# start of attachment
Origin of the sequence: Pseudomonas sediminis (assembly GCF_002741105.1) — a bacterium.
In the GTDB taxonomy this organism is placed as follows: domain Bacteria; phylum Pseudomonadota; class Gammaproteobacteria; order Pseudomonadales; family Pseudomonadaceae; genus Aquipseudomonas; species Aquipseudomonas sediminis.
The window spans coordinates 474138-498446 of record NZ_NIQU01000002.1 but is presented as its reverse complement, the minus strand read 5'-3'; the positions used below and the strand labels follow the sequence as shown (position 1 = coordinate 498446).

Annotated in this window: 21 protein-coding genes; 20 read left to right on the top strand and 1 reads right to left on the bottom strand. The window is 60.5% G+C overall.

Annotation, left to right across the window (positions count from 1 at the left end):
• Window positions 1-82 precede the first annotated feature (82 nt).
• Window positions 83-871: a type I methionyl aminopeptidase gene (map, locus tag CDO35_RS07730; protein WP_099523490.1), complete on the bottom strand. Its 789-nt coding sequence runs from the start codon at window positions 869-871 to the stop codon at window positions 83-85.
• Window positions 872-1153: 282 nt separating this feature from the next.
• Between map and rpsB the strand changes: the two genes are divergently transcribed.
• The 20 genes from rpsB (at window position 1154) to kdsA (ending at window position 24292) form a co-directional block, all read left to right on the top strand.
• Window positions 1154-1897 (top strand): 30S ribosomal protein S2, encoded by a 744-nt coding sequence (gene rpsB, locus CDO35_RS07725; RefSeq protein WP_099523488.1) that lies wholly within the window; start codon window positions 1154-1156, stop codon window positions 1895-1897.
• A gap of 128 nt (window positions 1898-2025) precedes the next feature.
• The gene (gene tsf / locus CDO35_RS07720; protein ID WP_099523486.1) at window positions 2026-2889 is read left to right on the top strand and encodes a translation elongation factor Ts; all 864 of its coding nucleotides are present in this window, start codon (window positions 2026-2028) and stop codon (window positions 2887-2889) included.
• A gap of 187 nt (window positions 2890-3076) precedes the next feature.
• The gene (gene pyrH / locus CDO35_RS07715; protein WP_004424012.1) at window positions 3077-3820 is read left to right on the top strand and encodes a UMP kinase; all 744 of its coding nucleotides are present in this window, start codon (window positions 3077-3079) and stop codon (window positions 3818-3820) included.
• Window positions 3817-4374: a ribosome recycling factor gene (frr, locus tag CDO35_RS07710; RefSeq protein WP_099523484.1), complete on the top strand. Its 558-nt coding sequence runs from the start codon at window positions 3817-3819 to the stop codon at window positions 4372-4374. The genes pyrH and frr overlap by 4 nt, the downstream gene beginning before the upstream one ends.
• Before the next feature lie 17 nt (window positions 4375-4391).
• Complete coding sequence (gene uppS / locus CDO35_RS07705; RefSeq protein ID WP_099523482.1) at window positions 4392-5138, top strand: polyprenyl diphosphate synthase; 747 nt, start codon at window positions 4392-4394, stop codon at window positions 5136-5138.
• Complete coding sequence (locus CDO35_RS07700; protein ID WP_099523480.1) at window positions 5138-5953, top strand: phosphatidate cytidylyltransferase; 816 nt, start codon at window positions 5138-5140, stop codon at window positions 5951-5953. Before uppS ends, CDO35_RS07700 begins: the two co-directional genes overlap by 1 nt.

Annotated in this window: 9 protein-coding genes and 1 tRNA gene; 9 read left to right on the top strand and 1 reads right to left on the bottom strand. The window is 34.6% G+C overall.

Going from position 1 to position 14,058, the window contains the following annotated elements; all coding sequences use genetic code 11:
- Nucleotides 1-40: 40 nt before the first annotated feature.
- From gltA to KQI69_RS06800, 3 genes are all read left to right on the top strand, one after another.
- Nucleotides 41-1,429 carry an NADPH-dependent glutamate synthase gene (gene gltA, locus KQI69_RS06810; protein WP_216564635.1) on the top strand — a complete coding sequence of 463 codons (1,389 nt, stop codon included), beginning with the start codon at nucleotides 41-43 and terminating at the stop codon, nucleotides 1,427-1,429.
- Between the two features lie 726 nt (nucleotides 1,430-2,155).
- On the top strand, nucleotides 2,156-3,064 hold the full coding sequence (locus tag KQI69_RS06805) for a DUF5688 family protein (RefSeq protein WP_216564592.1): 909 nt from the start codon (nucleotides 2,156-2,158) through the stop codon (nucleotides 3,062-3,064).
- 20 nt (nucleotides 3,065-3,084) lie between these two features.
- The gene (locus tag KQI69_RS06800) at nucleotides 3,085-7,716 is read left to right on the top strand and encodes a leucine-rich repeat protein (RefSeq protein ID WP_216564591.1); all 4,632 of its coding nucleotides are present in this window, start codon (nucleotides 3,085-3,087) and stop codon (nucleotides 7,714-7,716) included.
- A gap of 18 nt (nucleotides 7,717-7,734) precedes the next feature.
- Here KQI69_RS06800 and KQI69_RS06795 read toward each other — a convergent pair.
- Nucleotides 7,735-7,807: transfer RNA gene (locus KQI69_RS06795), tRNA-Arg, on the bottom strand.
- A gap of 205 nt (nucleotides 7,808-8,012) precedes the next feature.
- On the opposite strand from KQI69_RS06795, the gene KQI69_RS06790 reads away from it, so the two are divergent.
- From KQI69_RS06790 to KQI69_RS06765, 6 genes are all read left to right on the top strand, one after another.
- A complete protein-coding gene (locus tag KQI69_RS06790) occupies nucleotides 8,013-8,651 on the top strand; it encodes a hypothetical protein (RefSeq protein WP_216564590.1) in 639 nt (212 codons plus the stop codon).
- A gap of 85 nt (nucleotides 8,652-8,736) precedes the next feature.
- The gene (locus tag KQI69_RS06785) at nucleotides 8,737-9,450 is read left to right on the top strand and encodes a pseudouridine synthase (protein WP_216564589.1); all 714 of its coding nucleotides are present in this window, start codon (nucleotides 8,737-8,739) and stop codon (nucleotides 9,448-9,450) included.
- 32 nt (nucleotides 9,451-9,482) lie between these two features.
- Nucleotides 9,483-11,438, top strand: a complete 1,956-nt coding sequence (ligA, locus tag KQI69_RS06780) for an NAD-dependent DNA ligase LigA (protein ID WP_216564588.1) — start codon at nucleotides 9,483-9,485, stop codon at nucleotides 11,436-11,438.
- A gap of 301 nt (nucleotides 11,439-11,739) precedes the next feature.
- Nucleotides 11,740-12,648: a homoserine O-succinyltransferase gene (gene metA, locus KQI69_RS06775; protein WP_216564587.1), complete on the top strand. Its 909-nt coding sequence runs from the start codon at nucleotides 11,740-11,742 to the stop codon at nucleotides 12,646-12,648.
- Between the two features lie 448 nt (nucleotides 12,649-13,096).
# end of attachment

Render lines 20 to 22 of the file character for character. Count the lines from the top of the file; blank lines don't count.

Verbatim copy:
Annotated in this window: 9 protein-coding genes and 1 tRNA gene; 9 read left to right on the top strand and 1 reads right to left on the bottom strand. The window is 34.6% G+C overall.

Going from position 1 to position 14,058, the window contains the following annotated elements; all coding sequences use genetic code 11:
- Nucleotides 1-40: 40 nt before the first annotated feature.